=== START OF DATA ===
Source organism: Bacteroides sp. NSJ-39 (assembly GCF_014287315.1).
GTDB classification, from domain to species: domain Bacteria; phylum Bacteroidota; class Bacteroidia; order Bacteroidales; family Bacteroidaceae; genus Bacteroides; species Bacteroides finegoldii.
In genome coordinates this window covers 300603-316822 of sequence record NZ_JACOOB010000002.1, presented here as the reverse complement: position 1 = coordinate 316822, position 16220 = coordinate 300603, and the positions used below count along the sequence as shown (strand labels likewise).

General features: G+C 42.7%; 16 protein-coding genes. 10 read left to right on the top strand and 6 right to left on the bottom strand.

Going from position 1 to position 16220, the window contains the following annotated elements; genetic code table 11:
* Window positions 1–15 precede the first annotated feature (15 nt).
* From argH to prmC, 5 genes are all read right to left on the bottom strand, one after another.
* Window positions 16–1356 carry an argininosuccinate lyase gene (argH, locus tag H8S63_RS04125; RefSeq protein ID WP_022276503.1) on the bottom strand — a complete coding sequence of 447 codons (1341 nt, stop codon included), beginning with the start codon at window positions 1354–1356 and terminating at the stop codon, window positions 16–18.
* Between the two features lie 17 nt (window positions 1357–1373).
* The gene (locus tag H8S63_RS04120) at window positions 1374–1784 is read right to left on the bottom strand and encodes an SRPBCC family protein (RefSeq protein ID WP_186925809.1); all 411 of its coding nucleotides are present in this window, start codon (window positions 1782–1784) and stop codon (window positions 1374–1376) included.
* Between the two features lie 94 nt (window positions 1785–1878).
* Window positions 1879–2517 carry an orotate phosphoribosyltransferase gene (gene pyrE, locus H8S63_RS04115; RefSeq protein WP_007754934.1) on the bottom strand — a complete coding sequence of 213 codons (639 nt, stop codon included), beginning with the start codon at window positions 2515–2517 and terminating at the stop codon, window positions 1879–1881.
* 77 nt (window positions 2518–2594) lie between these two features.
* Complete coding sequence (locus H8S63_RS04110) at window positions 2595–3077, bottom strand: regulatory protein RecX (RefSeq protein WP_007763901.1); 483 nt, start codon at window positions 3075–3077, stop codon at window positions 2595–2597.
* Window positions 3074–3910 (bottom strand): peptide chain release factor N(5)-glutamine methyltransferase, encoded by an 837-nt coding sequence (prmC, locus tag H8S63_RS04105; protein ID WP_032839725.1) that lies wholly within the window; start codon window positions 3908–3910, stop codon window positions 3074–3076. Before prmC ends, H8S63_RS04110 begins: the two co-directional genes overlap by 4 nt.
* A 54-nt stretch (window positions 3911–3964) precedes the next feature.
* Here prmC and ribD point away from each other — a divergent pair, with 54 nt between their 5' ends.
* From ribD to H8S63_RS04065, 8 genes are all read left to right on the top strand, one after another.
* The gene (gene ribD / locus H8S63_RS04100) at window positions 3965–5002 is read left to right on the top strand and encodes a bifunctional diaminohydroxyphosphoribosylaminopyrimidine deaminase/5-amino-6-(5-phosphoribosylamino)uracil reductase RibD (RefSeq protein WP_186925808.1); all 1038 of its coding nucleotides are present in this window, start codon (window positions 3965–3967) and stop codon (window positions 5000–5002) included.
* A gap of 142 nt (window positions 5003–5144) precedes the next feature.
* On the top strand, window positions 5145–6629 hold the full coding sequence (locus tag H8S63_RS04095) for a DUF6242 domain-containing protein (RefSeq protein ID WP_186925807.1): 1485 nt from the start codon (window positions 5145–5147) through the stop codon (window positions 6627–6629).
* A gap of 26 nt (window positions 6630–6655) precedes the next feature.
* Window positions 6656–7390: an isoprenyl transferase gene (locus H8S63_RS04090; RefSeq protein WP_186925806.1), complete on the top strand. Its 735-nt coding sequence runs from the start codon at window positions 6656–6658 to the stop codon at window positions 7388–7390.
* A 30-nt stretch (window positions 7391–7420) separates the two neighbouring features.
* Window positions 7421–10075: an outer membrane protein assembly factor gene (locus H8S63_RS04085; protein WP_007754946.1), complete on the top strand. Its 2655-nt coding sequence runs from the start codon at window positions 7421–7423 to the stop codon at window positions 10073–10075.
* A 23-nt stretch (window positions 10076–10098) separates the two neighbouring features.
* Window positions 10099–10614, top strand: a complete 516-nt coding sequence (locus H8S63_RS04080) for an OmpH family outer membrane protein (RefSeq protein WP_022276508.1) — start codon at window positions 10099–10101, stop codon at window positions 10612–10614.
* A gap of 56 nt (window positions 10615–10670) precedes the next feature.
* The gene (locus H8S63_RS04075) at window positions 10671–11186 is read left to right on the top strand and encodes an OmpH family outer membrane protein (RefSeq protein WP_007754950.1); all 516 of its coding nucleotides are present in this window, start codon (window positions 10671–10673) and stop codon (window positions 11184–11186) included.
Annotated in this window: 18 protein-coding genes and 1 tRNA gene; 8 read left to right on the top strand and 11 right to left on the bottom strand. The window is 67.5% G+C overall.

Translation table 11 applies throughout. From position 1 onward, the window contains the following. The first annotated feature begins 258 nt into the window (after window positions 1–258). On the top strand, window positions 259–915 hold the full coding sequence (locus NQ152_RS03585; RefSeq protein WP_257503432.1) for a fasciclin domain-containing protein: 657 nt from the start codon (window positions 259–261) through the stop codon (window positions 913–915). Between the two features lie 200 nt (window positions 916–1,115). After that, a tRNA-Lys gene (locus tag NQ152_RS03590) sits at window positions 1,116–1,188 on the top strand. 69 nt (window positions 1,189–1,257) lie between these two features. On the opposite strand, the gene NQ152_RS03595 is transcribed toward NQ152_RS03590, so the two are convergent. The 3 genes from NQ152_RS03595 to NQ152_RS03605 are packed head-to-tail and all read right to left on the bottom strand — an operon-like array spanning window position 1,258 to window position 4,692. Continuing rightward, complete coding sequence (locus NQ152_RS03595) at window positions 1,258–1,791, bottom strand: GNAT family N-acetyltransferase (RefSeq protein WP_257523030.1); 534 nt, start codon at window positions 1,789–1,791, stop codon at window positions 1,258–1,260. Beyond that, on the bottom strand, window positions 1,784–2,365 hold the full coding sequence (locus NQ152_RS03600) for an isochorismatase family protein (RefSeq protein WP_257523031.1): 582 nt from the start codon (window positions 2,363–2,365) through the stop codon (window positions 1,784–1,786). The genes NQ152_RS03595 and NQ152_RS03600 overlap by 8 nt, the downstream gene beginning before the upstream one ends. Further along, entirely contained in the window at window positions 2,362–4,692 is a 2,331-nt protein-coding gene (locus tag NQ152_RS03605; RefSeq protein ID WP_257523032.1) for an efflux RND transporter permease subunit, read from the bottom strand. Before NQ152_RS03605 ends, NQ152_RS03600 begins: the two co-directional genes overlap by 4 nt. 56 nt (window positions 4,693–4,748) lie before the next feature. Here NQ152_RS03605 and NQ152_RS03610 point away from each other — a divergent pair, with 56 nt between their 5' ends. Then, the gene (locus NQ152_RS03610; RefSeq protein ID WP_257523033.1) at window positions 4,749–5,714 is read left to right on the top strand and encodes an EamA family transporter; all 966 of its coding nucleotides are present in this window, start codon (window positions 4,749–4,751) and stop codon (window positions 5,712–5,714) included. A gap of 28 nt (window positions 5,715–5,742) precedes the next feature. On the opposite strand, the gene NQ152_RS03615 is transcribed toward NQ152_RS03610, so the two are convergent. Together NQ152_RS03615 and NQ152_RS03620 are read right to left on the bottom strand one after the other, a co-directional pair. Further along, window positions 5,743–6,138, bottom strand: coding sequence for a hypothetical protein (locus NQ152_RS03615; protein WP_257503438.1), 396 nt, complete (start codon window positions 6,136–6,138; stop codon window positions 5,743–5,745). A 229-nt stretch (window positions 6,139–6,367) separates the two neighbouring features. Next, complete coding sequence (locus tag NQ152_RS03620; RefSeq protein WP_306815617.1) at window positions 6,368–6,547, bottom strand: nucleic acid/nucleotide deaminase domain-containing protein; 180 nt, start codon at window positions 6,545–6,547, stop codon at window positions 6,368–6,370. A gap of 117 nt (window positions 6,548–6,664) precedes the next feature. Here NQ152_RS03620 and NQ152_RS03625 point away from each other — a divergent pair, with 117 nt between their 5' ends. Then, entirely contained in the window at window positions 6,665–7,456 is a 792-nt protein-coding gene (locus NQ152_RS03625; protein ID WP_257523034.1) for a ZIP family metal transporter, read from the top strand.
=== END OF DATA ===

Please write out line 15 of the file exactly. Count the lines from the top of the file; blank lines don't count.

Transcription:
* Window positions 3074–3910 (bottom strand): peptide chain release factor N(5)-glutamine methyltransferase, encoded by an 837-nt coding sequence (prmC, locus tag H8S63_RS04105; protein ID WP_032839725.1) that lies wholly within the window; start codon window positions 3908–3910, stop codon window positions 3074–3076. Before prmC ends, H8S63_RS04110 begins: the two co-directional genes overlap by 4 nt.